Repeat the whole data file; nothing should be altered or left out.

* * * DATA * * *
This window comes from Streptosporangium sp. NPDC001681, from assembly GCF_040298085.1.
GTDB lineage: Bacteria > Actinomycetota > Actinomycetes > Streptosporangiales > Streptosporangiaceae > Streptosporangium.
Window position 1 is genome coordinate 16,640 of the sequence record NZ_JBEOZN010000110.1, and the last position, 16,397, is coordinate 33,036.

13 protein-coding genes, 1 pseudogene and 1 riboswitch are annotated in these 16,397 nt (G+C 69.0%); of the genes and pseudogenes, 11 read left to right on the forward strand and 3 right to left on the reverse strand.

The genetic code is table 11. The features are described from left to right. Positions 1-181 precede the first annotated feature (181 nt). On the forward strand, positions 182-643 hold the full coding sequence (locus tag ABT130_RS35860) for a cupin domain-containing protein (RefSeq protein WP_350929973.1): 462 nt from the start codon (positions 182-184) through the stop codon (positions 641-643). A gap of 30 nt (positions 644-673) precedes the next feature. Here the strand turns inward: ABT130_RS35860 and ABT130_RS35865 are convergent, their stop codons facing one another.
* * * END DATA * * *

This window comes from Streptosporangium sp. NPDC001681, from assembly GCF_040298085.1.
GTDB lineage: Bacteria > Actinomycetota > Actinomycetes > Streptosporangiales > Streptosporangiaceae > Streptosporangium.
Window position 1 is genome coordinate 16,640 of the sequence record NZ_JBEOZN010000110.1, and the last position, 16,397, is coordinate 33,036.

13 protein-coding genes, 1 pseudogene and 1 riboswitch are annotated in these 16,397 nt (G+C 69.0%); of the genes and pseudogenes, 11 read left to right on the forward strand and 3 right to left on the reverse strand.

The genetic code is table 11. The features are described from left to right. Positions 1-181 precede the first annotated feature (181 nt). On the forward strand, positions 182-643 hold the full coding sequence (locus tag ABT130_RS35860) for a cupin domain-containing protein (RefSeq protein WP_350929973.1): 462 nt from the start codon (positions 182-184) through the stop codon (positions 641-643). A gap of 30 nt (positions 644-673) precedes the next feature. Here the strand turns inward: ABT130_RS35860 and ABT130_RS35865 are convergent, their stop codons facing one another.